Muscle inflammation and MHC class I up-regulation in muscular dystrophy with lack of dysferlin: An immunopathological study
Department of Neuromuscular Diseases, Istituto Nazionale Neurologico Carlo Besta, via Celoria 11, 20133 Milan, Italy. Journal of Neuroimmunology
(Impact Factor: 2.47).
10/2003; 142(1-2):130-6. DOI: 10.1016/S0165-5728(03)00255-8
Muscle inflammation is characteristic of inflammatory myopathies but also occurs in muscular dystrophy with lack of the sarcolemmal protein dysferlin. We quantified inflammatory cells and major histocompatibility complex (MHC) expression in muscle from 10 patients with dysferlinopathy. Infiltrating cells were always present although numbers varied considerably; macrophages were more common than T cells, T cytotoxicity was absent, and MHC class I was overexpressed on muscle fibers. These findings differ from polymyositis (PM) but are closely similar to those in SJL/J mice (which lack dysferlin) and emphasize the relationship between absence of dysferlin and immune system abnormalities in muscle.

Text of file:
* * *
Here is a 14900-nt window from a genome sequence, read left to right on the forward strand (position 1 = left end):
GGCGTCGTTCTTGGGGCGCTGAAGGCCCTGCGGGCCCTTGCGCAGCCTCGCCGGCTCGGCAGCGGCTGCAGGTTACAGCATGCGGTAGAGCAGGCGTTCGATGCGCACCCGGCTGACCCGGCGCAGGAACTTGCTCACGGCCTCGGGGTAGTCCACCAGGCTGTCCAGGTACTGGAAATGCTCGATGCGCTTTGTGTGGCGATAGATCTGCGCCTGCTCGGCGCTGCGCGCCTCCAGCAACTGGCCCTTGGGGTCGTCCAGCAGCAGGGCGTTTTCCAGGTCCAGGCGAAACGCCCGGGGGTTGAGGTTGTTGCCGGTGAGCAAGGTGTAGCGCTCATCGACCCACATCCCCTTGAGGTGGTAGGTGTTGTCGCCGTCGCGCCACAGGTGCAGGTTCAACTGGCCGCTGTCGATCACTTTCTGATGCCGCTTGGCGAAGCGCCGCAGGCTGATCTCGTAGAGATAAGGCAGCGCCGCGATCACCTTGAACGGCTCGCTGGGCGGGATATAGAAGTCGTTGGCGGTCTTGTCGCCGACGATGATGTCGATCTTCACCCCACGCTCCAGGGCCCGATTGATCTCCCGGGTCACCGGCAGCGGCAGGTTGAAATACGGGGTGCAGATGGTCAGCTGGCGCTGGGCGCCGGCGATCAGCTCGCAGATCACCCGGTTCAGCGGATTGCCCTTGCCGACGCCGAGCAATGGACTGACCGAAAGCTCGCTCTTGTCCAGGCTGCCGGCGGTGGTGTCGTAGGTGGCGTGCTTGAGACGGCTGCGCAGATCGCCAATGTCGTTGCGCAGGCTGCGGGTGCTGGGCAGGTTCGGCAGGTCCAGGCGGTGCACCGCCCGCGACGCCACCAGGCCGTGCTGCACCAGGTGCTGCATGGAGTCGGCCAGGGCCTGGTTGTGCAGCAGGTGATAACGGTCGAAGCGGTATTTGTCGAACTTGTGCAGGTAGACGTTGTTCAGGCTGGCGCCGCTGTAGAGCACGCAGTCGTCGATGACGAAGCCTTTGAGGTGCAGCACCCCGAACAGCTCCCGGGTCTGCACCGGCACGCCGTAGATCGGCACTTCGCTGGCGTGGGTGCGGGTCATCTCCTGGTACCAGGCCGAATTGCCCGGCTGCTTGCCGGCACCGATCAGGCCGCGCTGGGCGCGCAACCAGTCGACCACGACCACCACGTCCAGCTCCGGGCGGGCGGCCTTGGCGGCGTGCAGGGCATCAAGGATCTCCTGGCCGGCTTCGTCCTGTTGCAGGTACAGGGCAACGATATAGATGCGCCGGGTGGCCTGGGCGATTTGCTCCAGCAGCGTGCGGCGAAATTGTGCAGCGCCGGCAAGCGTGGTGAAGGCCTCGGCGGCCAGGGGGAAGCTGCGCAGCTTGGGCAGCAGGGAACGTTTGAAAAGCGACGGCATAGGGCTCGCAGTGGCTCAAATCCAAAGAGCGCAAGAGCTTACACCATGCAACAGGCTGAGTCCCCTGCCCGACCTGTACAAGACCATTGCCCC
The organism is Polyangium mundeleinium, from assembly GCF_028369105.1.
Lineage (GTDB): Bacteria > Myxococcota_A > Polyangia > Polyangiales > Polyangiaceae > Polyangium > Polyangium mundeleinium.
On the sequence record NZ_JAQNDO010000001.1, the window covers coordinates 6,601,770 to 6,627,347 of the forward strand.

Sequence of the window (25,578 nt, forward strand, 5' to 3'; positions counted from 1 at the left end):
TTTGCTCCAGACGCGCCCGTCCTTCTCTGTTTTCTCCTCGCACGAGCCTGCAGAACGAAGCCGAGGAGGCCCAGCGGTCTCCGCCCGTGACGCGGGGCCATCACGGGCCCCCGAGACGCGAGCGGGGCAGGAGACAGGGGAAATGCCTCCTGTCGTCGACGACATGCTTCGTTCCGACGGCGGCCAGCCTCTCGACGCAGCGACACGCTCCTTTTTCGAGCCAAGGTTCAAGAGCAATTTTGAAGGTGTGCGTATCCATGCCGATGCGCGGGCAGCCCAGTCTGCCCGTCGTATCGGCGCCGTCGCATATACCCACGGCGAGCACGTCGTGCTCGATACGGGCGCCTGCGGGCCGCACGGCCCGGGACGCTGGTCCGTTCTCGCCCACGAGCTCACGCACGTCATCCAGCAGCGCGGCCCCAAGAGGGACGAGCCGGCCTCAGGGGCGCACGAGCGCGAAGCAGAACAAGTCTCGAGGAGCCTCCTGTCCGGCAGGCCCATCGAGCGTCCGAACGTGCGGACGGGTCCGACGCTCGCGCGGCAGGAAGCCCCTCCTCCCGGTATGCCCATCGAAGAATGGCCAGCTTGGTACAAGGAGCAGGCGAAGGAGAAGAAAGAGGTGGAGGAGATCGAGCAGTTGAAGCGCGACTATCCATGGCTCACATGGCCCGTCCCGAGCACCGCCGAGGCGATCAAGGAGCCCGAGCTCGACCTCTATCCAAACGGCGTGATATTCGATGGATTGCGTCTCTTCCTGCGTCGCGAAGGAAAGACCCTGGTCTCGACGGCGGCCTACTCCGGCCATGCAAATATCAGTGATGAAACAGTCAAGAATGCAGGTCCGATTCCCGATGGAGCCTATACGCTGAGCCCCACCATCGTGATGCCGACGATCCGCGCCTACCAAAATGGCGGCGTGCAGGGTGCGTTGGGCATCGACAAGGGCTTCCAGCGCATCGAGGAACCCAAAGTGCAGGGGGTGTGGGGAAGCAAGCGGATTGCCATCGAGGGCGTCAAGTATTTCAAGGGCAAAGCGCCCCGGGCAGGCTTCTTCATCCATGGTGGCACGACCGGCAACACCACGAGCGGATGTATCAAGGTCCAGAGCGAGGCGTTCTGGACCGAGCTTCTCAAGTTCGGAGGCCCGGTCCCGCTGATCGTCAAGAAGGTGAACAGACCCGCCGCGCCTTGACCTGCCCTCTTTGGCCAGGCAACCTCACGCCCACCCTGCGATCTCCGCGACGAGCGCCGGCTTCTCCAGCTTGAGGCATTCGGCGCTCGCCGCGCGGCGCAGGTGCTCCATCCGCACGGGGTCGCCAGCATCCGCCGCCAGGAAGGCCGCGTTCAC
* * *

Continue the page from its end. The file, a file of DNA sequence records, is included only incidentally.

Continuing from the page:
Available from: ncbi.nlm.nih.gov
- "C3a is an anaphylotoxin that produces a local inflammatory response, whereas C3b serves as an opsonizing agent by coating the sarcolemma of dysferlin-deficient muscle. Opsonization of the sarcolemma, either with or without C5, enhances the phagocytosis of the target cell by macrophages, which are the predominant infiltrating cells in dysferlin-deficient muscles48,89. Figure 6 shows an estimated inflammatory process in dysferlin-deficient skeletal muscle. "